If you have a lot of things you want to talk about but don’t ever remember them, writing them down when they pop into your head could save your bacon one day!

Positioning for the Journey to Dreamland

I saw a rather interesting article this morning via the Wall Street Journal that talks about finding the perfect sleep position. I couldn’t help but think: “is there some mad science in here that will give me the answer to all things sleeping so I can sleep mad sleeps and wake up feeling like a million dollars?” Well, no. The only way to wake up feeling like a stack of cash is either a) have a million dollars or b) eat some of those crazy mushrooms the kids like.

Anyway, This article had some good points that I wanted to recap because it’s something I struggle with from time to time, and after adjusting my morning routine to better serve my daily writing goals, the best sleep I can get from the limited time I have is fine by me.

Looking back on even last night’s sleep, I started out on my side, and the article puts me in the majority with 57% of sleepers starting out that way. Sometimes, if I’m already pretty relaxed, I’ll start on my back, and let my eyes literally roll back into my head (weird I know). That’s something only 17% of people seem to do, and for those stomach sleepers out there, you’re the odder of the bunch at 11% for starting positions.

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What I really found interesting is just in the next paragraph, the author talks about the variance in the amount of times people toss and turn during the night: as few as three times to as many as 36. I would have no way of knowing where I fall in that category unless I videotaped myself. I’m ok not knowing that much about my sleeping habits.

I whole-heartedly believe it’s important to make sure I am sleeping “properly” or as close to it as I can. I try to avoid pain areas in the sense that I’ll sleep on the opposite side if I’m favoring an area or if my back hurts, I’ll try to lay as flat as I can, to keep as much tension and pressure off it as possible.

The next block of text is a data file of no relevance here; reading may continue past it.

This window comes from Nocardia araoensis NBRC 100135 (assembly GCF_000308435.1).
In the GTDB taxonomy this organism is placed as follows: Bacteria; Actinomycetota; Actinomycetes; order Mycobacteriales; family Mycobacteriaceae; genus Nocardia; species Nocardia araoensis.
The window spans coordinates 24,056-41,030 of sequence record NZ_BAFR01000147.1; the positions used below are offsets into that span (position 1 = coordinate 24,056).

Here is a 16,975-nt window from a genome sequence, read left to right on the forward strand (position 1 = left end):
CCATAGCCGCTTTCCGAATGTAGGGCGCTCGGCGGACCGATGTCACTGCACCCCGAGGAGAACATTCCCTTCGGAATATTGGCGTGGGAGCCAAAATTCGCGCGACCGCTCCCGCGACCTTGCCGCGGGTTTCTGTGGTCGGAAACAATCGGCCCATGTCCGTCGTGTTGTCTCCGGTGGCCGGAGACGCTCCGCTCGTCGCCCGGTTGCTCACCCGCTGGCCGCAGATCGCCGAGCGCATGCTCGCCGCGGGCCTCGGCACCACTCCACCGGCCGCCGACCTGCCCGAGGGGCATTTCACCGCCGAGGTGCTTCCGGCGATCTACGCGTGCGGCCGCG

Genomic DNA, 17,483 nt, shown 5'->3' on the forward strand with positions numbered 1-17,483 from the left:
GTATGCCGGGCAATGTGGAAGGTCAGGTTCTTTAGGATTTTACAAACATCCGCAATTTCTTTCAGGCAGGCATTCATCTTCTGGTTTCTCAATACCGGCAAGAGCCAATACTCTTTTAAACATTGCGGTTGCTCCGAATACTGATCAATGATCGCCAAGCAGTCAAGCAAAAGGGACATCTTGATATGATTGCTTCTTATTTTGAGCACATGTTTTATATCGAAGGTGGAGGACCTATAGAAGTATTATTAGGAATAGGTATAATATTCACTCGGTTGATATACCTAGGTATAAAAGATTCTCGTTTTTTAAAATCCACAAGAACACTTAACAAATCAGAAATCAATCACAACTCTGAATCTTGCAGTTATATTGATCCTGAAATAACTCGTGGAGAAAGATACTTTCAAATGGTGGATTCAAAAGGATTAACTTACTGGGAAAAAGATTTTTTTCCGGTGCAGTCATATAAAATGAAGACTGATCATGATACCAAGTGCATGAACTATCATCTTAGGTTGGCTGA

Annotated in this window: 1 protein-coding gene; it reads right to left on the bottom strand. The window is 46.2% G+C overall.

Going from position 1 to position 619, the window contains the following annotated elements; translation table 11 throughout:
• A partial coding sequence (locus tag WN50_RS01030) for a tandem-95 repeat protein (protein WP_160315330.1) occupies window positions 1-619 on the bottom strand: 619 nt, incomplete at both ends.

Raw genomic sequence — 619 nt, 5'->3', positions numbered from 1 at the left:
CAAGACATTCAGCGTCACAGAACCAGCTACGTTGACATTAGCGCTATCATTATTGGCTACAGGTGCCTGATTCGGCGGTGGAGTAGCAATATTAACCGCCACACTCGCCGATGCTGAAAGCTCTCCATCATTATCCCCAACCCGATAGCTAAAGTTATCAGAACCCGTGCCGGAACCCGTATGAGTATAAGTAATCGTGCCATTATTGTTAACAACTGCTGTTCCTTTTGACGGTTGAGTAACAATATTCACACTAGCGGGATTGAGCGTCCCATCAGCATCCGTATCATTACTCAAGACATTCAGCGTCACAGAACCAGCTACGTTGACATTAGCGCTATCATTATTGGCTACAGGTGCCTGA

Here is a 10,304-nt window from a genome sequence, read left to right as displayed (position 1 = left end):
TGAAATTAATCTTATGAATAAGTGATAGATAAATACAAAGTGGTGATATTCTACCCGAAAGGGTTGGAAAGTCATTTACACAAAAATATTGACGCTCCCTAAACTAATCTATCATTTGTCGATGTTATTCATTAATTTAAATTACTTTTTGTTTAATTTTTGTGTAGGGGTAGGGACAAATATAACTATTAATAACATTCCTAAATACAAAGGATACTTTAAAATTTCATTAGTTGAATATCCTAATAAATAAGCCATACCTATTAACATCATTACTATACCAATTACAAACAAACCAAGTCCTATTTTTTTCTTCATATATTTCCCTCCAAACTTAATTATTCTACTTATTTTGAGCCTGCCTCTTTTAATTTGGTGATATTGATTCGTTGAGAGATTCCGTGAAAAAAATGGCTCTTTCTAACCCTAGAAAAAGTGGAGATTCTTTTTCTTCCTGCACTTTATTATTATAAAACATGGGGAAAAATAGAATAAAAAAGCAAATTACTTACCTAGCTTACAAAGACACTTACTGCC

If you have time—if you don’t, I think you should make time—go read the article form the Wall Street Journal. Sleep is important and making sure you’re getting the most out of it is crucial to morning success. Not all of us can just spring out of bed before the birds.

Hunting the Hunter: Trying to Take a Photo of my Cat

I tried something interesting, yesterday. Every once in a while, I find the urge to pull out my camera and shoot stuff at home. It doesn’t happen very often, and for good reason. My space is outside, where things don’t move, where all I have to worry about is what time the sun sets, and how cold my fingers will end up at the end. The outdoors is peaceful. Nature doesn’t have a schedule and it largely sticks around for as long as it deems necessary. There are great places to hike, camp, and smell the roses, if there are any.

Bringing it back into reality, however, my home isn’t anything like that.

Have you ever tried taking a photo of you cat?

I did, and it wasn’t easy. It took a bit of thinking, stealth maneuvering, and patience. See, cats are these interesting creatures that do whatever the heck they want, when they want. They’re the part of nature that waits for no one, and if you miss out, that sucks for you. It’s interesting to see the juxtaposition of an animal that’s an extension of our larger feline friends in the wild, so free-spirited, and they end up pooping in some baking-soda-covered clay chunks, and they’re totally ok with it.

Maybe your cat’s chill. Good for you. Maybe you don’t own a cat and think I’m totally whack even talking about it, not long after talking about my cat being in a box. You might be wondering if I’ve run out of ideas of things to write about. All of those thoughts are valid and I understand your concern. I’m not crazy, though. Never the crazy cat person, will I be.